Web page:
Lessons from Others for Future U.S. Army Operations in and Through the Information Environment
Jun 7, 2018
Harnessing the potential of old and new technology, state and nonstate actors alike dedicate significant effort to developing and employing information power. This examination of the evolution of allied and adversary activities in and through the information environment and comparative analysis of capability areas in which these others excel can guide future U.S. Army force planning.
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Harnessing the power of old and new technology, it is easier than ever for U.S. allies and adversaries to reach — and influence — vast and varied audiences to achieve their strategic goals. Modern conflicts are fought as much in the information environment as on the physical battlefield, and the line between these domains is dissolving. Less sophisticated state actors and even nonstate actors have acquired capabilities previously available only to the most advanced nations to use information power in support of their objectives. Adversaries of the United States and its allies do not operate under the same legal and ethical constraints and are free to engage in offensive cyberwarfare, disseminate propaganda, censor traditional and online media, and threaten their detractors. As it prioritizes investments in future capabilities, the U.S. Army stands to benefit from an examination of the evolution of allied and adversary information campaigns, as well as their successes, failures, and potential future directions. This comparative analysis of 12 case studies highlights the capability areas in which others excel to guide the Army in either adopting or countering these principles and practices. A companion volume, Lessons from Others for Future U.S. Army Operations in and Through the Information Environment: Case Studies, supports this comparative analysis with detailed assessments of the information-related activities and strategic goals of a range of allies, adversaries, and potential adversaries.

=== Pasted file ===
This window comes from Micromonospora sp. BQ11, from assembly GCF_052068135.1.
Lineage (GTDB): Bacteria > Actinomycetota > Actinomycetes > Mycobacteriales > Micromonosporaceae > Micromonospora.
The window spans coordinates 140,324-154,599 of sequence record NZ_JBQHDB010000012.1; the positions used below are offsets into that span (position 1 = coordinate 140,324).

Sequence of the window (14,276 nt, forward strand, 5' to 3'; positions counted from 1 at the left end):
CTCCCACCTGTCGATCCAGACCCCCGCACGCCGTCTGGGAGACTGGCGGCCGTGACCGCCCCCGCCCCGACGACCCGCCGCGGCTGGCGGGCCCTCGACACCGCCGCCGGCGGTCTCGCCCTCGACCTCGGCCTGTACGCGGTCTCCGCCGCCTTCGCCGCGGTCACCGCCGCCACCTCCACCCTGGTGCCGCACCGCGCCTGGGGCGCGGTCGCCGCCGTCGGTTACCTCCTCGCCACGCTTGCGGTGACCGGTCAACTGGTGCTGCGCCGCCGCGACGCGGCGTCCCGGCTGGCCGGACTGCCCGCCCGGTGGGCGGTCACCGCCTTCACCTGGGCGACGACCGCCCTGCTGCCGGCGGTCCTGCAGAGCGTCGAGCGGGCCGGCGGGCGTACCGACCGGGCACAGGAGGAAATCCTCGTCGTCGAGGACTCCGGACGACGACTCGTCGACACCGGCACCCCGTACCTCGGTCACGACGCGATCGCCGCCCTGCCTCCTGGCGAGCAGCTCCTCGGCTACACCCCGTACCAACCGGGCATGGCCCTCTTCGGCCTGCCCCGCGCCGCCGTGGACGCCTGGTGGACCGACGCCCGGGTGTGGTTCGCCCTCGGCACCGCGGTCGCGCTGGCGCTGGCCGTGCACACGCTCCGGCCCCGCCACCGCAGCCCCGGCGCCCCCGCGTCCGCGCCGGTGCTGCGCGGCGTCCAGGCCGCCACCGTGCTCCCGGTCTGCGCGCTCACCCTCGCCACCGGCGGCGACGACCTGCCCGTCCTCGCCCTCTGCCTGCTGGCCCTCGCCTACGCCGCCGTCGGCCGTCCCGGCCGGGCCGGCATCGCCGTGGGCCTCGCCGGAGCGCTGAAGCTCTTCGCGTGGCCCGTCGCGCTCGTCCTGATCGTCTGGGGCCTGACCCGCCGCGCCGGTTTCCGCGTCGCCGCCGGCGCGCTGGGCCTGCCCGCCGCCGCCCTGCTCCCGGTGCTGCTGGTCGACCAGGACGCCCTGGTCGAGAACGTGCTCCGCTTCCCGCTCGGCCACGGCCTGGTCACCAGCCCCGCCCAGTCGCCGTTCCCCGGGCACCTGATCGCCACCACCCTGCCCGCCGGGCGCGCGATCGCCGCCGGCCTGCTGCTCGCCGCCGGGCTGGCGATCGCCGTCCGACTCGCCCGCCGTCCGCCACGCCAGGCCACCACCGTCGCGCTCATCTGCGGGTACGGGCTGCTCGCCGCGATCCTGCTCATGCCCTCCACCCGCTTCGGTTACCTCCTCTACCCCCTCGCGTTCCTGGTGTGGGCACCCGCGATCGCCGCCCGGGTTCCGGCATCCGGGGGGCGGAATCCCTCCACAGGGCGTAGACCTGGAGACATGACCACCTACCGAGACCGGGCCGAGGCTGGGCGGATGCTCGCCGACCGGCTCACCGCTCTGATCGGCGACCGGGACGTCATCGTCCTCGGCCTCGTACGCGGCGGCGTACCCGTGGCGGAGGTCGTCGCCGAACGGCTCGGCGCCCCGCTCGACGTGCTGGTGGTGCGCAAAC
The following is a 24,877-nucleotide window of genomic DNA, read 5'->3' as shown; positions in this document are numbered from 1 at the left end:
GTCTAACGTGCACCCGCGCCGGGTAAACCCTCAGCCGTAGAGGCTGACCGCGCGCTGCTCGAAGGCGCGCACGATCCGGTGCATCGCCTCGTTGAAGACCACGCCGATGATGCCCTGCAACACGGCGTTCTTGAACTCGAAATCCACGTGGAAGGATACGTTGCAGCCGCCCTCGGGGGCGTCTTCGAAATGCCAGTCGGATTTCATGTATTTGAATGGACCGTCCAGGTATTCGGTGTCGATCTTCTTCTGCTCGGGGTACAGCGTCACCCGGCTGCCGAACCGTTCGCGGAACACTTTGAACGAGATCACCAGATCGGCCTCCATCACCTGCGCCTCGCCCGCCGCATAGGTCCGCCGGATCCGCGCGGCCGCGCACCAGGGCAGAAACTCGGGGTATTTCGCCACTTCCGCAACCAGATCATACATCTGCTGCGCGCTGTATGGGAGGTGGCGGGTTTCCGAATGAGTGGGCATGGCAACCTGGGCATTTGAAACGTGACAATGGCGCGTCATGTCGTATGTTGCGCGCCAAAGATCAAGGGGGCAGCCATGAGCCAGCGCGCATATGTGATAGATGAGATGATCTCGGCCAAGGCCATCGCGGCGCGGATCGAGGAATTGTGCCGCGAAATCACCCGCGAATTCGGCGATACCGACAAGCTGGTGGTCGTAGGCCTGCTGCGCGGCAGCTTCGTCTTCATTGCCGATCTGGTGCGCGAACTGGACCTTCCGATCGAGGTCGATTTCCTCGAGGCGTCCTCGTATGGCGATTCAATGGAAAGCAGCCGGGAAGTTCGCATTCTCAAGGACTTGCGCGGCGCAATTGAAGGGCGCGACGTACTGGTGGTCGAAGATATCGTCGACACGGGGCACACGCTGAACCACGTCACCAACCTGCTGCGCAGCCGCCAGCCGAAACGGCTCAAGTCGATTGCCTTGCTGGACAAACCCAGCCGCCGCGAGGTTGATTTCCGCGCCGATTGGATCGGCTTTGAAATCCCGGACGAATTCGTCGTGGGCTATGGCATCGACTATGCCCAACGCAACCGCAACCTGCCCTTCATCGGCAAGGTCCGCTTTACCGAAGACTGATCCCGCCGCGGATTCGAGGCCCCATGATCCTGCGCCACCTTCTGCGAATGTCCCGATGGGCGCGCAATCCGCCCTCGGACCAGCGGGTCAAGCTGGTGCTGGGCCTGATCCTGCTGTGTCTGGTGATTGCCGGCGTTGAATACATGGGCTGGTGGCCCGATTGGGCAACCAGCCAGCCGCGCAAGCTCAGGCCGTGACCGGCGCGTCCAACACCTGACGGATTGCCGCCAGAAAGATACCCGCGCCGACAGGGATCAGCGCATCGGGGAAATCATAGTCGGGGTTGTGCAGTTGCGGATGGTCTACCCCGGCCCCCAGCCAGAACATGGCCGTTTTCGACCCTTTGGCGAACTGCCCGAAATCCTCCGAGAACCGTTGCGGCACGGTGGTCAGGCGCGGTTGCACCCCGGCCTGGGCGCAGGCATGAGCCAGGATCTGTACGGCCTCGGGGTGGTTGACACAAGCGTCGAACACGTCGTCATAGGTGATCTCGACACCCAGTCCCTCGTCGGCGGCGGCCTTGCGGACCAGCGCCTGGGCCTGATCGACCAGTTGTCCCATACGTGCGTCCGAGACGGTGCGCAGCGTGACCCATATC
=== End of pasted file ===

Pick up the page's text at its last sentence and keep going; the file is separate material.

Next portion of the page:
Summary and Overview of the Cases
Comparative Analysis: Common Themes in the Cases
Comparative Analysis: Distinctive Features of the Cases
Conclusions and Recommendations
This research was sponsored by Deputy Chief of Staff, G-3/5/7, and conducted by the Strategy, Doctrine, and Resources Program within the RAND Arroyo Center.
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